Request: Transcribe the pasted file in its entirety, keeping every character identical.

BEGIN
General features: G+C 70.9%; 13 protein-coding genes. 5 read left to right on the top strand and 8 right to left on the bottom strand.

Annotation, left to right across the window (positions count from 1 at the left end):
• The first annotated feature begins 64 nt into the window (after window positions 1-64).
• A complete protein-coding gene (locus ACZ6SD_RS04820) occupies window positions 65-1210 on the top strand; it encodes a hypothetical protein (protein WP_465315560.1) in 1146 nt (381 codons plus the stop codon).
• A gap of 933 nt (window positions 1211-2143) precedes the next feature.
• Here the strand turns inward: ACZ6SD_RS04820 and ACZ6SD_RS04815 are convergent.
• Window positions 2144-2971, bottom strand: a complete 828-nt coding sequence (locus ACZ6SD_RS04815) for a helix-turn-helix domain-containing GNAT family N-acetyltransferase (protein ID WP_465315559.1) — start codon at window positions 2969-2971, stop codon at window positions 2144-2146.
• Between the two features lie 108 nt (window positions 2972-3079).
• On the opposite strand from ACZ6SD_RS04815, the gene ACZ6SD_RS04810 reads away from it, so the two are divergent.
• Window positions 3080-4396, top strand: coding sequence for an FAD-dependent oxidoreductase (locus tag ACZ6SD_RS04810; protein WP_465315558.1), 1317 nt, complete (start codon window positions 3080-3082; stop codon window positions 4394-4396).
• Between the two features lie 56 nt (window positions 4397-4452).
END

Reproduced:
General features: G+C 70.9%; 13 protein-coding genes. 5 read left to right on the top strand and 8 right to left on the bottom strand.

Annotation, left to right across the window (positions count from 1 at the left end):
• The first annotated feature begins 64 nt into the window (after window positions 1-64).
• A complete protein-coding gene (locus ACZ6SD_RS04820) occupies window positions 65-1210 on the top strand; it encodes a hypothetical protein (protein WP_465315560.1) in 1146 nt (381 codons plus the stop codon).
• A gap of 933 nt (window positions 1211-2143) precedes the next feature.
• Here the strand turns inward: ACZ6SD_RS04820 and ACZ6SD_RS04815 are convergent.
• Window positions 2144-2971, bottom strand: a complete 828-nt coding sequence (locus ACZ6SD_RS04815) for a helix-turn-helix domain-containing GNAT family N-acetyltransferase (protein ID WP_465315559.1) — start codon at window positions 2969-2971, stop codon at window positions 2144-2146.
• Between the two features lie 108 nt (window positions 2972-3079).
• On the opposite strand from ACZ6SD_RS04815, the gene ACZ6SD_RS04810 reads away from it, so the two are divergent.
• Window positions 3080-4396, top strand: coding sequence for an FAD-dependent oxidoreductase (locus tag ACZ6SD_RS04810; protein WP_465315558.1), 1317 nt, complete (start codon window positions 3080-3082; stop codon window positions 4394-4396).
• Between the two features lie 56 nt (window positions 4397-4452).